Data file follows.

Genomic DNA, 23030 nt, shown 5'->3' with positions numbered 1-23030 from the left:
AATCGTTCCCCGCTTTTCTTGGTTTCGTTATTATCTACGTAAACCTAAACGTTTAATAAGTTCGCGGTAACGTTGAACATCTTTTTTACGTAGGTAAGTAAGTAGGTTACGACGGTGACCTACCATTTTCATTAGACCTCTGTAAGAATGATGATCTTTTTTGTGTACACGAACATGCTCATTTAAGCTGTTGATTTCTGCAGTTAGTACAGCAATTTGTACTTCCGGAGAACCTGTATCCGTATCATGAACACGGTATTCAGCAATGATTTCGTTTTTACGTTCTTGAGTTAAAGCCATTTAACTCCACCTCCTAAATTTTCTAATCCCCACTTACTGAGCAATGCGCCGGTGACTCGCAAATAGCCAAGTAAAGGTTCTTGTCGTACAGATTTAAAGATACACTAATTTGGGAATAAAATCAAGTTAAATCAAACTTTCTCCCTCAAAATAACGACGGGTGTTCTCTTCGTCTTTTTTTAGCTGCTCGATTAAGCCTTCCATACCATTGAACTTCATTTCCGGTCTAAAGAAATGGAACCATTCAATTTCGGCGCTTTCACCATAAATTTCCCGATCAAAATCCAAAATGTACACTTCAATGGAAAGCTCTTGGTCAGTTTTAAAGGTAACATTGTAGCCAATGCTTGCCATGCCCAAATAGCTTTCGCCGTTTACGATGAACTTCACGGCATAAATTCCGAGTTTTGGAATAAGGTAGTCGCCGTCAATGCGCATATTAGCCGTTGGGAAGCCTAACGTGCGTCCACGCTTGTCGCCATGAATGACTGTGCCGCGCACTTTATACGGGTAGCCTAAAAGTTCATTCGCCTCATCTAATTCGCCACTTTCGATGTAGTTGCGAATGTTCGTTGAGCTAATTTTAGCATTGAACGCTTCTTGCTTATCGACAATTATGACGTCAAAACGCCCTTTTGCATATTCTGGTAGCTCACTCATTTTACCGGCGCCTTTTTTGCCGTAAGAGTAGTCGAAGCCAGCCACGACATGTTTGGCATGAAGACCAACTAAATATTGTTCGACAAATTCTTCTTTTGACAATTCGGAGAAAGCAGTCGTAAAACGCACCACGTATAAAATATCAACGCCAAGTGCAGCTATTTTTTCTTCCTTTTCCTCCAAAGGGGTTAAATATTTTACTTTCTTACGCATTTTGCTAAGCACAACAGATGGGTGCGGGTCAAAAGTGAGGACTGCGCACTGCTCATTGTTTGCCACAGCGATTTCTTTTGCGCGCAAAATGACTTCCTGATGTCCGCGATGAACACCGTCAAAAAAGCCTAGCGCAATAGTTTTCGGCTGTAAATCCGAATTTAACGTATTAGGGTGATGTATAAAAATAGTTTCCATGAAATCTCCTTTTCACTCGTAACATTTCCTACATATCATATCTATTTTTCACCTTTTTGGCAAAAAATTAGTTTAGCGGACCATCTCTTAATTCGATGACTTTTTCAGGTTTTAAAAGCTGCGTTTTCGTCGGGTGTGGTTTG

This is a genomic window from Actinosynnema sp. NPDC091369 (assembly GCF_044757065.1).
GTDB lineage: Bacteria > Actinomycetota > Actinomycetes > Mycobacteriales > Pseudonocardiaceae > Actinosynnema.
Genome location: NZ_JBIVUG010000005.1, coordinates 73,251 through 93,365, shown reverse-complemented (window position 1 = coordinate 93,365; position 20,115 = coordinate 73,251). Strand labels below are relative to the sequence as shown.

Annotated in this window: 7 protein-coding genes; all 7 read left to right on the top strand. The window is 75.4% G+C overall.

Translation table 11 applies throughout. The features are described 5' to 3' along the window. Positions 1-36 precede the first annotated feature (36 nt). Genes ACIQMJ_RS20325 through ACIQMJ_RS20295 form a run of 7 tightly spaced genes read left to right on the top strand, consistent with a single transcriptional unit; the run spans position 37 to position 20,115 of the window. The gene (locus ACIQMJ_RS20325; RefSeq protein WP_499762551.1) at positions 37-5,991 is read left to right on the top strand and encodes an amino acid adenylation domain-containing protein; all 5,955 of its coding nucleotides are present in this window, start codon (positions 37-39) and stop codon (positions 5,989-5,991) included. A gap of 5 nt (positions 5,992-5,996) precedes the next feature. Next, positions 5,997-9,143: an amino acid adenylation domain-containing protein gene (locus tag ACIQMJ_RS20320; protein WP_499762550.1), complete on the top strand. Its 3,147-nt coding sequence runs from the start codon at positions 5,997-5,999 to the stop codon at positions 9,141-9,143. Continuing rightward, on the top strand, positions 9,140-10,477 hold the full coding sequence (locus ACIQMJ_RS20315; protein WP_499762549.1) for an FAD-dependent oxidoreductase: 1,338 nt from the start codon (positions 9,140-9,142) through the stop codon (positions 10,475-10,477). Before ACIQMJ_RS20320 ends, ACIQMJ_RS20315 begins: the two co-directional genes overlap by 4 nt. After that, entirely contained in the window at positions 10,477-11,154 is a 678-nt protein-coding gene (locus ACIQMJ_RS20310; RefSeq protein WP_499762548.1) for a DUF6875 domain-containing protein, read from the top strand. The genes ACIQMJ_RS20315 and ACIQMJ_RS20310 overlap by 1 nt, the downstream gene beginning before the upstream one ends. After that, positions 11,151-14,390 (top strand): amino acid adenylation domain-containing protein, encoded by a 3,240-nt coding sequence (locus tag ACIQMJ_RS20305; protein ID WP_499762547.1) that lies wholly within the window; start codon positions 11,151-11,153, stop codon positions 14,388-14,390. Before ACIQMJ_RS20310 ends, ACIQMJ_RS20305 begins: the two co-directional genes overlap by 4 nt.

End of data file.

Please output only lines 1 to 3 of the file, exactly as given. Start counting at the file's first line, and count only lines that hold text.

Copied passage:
Genomic DNA, 23030 nt, shown 5'->3' with positions numbered 1-23030 from the left:
AATCGTTCCCCGCTTTTCTTGGTTTCGTTATTATCTACGTAAACCTAAACGTTTAATAAGTTCGCGGTAACGTTGAACATCTTTTTTACGTAGGTAAGTAAGTAGGTTACGACGGTGACCTACCATTTTCATTAGACCTCTGTAAGAATGATGATCTTTTTTGTGTACACGAACATGCTCATTTAAGCTGTTGATTTCTGCAGTTAGTACAGCAATTTGTACTTCCGGAGAACCTGTATCCGTATCATGAACACGGTATTCAGCAATGATTTCGTTTTTACGTTCTTGAGTTAAAGCCATTTAACTCCACCTCCTAAATTTTCTAATCCCCACTTACTGAGCAATGCGCCGGTGACTCGCAAATAGCCAAGTAAAGGTTCTTGTCGTACAGATTTAAAGATACACTAATTTGGGAATAAAATCAAGTTAAATCAAACTTTCTCCCTCAAAATAACGACGGGTGTTCTCTTCGTCTTTTTTTAGCTGCTCGATTAAGCCTTCCATACCATTGAACTTCATTTCCGGTCTAAAGAAATGGAACCATTCAATTTCGGCGCTTTCACCATAAATTTCCCGATCAAAATCCAAAATGTACACTTCAATGGAAAGCTCTTGGTCAGTTTTAAAGGTAACATTGTAGCCAATGCTTGCCATGCCCAAATAGCTTTCGCCGTTTACGATGAACTTCACGGCATAAATTCCGAGTTTTGGAATAAGGTAGTCGCCGTCAATGCGCATATTAGCCGTTGGGAAGCCTAACGTGCGTCCACGCTTGTCGCCATGAATGACTGTGCCGCGCACTTTATACGGGTAGCCTAAAAGTTCATTCGCCTCATCTAATTCGCCACTTTCGATGTAGTTGCGAATGTTCGTTGAGCTAATTTTAGCATTGAACGCTTCTTGCTTATCGACAATTATGACGTCAAAACGCCCTTTTGCATATTCTGGTAGCTCACTCATTTTACCGGCGCCTTTTTTGCCGTAAGAGTAGTCGAAGCCAGCCACGACATGTTTGGCATGAAGACCAACTAAATATTGTTCGACAAATTCTTCTTTTGACAATTCGGAGAAAGCAGTCGTAAAACGCACCACGTATAAAATATCAACGCCAAGTGCAGCTATTTTTTCTTCCTTTTCCTCCAAAGGGGTTAAATATTTTACTTTCTTACGCATTTTGCTAAGCACAACAGATGGGTGCGGGTCAAAAGTGAGGACTGCGCACTGCTCATTGTTTGCCACAGCGATTTCTTTTGCGCGCAAAATGACTTCCTGATGTCCGCGATGAACACCGTCAAAAAAGCCTAGCGCAATAGTTTTCGGCTGTAAATCCGAATTTAACGTATTAGGGTGATGTATAAAAATAGTTTCCATGAAATCTCCTTTTCACTCGTAACATTTCCTACATATCATATCTATTTTTCACCTTTTTGGCAAAAAATTAGTTTAGCGGACCATCTCTTAATTCGATGACTTTTTCAGGTTTTAAAAGCTGCGTTTTCGTCGGGTGTGGTTTG

This is a genomic window from Actinosynnema sp. NPDC091369 (assembly GCF_044757065.1).